New Internationalist

South Korea

April 1988

new internationalist
issue 182 - April 1988


South Korea
South Korea The recent elections have added to the already heady atmosphere in South Korea as its capital, Seoul, prepares to host the 1988 Olympics. The old divide between north and south in the country was almost overshadowed by the rivalry in the south between the two Kims, the opposition leaders. The new president, the first directly elected in 16 years after student demonstrations forced an end to military rule, will have his work cut out in trying to redress the economic imbalances in the country.

Before Japan annexed Korea in 1910, most Koreans were farmers. Japanese dominance ended in 1945. American and Soviet troops received the surrender respectively in the south and north of the peninsula, so laying the ground for today's two opposing political and economic systems.

South Korea is relatively poor in mineral resources compared to its northern neighbour. It relies for its wealth on its fishstocks - it is now one of the world's largest ocean-fishing nations - and also on its 20,000 factories. Most industries are privately owned, as are the farms which produce rice as the staple food and barley, beans and potatoes. Despite mechanization, people and bullocks working in the fields is still a common sight.

While the economy has grown dramatically, at about 12 per cent a year recently, the workers are suffering. Denied the right to organize trade unions in practice, they are subject to the worst working conditions in the world according to the International Labour Organization (ILO).

Saddled with nearly $45 billions of foreign debt, South Korea is trying to wrench itself from economic dependence on the US, finding new markets in the EEC and China. But American influence remains strong. Western clothing for both men and women is one sign. More ominous is the presence of the 41,000 US troops with their recently upgraded, enlarged nuclear arsenal.

The modernity of nuclear weapons and high-rise buildings clashes with the tradition of bullock-ploughs and one-story houses: Western secularity vies with Confucianism; the north of the country is distinct from the south, whose east and west regions are split. South Korea is a very mixed country, difficult to administer. Some people fear that the new-found political freedoms will dent economic performance and raise the spectre of a return to military rule.

Seoul, the capital, is like a beehive with millions of people constantly on the move. Not all of them are willing participants in this flux however. The lavish building works for the Games have meant that the city's shanty dwellers - about one in three of the population - are finding themselves swept out of their homes as the bulldozers follow in the wake of riot police, clearing the ground of people and rubble.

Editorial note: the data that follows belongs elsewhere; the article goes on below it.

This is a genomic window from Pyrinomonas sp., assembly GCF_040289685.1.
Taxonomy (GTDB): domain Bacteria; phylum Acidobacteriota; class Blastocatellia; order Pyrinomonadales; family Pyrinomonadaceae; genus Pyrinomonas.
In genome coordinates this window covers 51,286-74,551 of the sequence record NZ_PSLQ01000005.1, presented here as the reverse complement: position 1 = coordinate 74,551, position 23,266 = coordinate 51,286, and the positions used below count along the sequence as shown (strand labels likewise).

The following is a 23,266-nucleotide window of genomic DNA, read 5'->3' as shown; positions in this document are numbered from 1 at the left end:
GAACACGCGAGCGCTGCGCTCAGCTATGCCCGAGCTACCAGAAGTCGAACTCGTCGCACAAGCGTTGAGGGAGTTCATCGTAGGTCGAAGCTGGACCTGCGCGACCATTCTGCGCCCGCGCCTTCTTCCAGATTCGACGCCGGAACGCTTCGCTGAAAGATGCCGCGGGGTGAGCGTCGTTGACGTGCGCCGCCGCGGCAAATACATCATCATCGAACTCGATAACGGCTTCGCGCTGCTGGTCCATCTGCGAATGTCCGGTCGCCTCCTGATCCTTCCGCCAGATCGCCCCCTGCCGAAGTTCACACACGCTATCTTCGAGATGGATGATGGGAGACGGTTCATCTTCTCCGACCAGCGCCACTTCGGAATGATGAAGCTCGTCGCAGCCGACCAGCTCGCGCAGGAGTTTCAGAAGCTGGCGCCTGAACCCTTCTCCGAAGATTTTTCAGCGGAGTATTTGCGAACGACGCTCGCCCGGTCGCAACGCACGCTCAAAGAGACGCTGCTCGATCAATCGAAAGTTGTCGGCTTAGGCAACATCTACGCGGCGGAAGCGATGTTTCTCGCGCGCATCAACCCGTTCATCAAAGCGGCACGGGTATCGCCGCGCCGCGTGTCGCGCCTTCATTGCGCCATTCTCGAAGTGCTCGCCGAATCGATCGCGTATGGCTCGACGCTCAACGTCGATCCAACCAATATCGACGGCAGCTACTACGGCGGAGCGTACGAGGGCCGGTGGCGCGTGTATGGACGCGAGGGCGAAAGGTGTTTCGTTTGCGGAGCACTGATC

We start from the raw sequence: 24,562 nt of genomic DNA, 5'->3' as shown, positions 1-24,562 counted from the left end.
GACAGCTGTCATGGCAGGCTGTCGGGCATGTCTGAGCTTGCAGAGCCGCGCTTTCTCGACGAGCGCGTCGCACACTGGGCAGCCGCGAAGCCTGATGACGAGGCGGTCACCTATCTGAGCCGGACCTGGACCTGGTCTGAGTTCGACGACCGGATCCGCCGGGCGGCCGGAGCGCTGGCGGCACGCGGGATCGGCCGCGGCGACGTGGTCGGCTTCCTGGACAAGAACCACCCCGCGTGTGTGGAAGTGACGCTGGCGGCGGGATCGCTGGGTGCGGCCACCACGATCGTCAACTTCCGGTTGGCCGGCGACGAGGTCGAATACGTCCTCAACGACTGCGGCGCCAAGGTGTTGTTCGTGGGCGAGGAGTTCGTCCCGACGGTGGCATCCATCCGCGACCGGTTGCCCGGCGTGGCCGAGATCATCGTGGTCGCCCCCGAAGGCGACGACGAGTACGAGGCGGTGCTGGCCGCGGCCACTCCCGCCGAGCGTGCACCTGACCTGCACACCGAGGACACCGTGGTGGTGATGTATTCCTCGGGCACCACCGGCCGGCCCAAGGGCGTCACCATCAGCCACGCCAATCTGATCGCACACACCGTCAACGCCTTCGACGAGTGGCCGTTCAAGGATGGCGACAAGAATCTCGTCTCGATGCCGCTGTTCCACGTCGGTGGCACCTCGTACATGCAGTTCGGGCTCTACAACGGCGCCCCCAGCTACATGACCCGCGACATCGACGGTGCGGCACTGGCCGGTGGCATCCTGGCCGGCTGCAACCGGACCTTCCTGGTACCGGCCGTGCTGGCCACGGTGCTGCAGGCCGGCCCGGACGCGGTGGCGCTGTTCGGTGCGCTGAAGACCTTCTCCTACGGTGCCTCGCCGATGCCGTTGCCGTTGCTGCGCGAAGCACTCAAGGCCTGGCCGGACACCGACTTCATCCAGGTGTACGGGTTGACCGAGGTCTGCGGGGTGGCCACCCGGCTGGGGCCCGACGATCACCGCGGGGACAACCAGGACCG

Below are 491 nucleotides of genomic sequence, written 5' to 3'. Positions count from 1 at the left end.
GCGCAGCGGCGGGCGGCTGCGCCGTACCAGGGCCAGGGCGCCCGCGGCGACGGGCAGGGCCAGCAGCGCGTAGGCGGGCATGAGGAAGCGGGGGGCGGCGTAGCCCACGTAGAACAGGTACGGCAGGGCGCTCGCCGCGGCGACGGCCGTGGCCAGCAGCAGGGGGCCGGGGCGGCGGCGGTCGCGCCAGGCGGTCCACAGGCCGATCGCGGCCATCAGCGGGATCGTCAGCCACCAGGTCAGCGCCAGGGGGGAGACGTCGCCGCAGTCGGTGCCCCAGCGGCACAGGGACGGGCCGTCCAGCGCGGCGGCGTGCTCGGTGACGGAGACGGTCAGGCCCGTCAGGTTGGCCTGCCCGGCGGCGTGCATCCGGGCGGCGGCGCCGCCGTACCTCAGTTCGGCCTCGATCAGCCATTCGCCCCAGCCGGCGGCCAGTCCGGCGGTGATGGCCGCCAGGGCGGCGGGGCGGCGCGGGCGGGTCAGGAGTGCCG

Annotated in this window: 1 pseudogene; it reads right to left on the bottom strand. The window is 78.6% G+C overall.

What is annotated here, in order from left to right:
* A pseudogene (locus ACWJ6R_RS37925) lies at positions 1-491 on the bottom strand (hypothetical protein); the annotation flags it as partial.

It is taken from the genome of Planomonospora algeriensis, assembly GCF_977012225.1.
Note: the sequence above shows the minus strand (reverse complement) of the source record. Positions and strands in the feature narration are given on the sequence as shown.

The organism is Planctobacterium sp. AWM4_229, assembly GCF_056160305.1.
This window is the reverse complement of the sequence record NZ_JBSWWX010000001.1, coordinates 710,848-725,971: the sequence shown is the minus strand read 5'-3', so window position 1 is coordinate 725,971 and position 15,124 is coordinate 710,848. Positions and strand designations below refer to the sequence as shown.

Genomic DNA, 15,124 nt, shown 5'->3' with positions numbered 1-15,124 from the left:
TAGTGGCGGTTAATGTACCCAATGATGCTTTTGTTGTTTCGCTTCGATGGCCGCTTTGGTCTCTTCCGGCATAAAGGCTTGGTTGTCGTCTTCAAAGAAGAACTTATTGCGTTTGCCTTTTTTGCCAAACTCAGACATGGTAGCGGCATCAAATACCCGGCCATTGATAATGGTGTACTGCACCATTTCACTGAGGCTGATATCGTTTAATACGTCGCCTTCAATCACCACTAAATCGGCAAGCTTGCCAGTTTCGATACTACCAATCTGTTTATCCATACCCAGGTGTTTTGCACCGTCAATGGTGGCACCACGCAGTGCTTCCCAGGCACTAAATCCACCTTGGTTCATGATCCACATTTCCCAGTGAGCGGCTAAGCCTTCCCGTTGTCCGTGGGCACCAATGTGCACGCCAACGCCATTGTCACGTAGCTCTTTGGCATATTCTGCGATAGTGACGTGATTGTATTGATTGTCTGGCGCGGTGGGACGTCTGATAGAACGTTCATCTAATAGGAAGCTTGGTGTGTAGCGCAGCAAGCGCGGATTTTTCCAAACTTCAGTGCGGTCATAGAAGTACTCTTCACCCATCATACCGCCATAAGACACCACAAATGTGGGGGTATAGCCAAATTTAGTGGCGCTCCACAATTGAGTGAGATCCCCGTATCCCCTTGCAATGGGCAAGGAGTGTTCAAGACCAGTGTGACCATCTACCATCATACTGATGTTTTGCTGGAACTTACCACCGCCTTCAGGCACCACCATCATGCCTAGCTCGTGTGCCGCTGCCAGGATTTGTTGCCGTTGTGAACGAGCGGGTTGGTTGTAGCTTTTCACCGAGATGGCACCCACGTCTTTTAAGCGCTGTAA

Larry Jagan

Leader: President Roh Tae Woo

Economy: GNP per capita $2,150 (US $16,690)
Monetary unit: Won
Main exports: iron and steel manufactures, textiles, cars, ships, electronics, chemical and petroleum products, raw silk and fish.
Imports include
crude oil, raw materials, machine tools for industry and consumer goods. Rice, barley, beans, potatoes and wheat are grown. The moist climate favours forest development but excessive logging before 1945 has destroyed original hardwoods

People: 42 million

Health: Infant mortality 25 per 1,000 live births (US 10 per 1,000)

Culture: Traditional life in countryside, Westernized in towns. Most families own a radio, many have TV. There are about 40 daily newspapers Compulsory elementary education.
Language: Korean. Some words are Chinese derivatives, language structure is like Japanese. South Koreans mix Chinese characters with Korean phonetics.
Religion: Buddhism and Shamanism. Confucianism also important. Christianity increased with Western influence. About 7m Buddhists and 4m Chrislians.

Sources: State of the World's Children 1988; Asia Yearbook 1987; Encyclopaedia of Developing Nations

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Wealthy urban élite amid widespread poverty.

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Depends heavily on primary product imports to make exports for limited markets. Large foreign debt.

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Slowly improving

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Military-backed conservative party candidate elected after suspected ballot-rigging

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Among the highest in Asia. Women 88%, Men 96%.

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Limited political freedom. Tightly controlled media.

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69 years
(US 75 years)

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This feature was published in the April 1988 issue of New Internationalist. To read more, buy this issue or subscribe.

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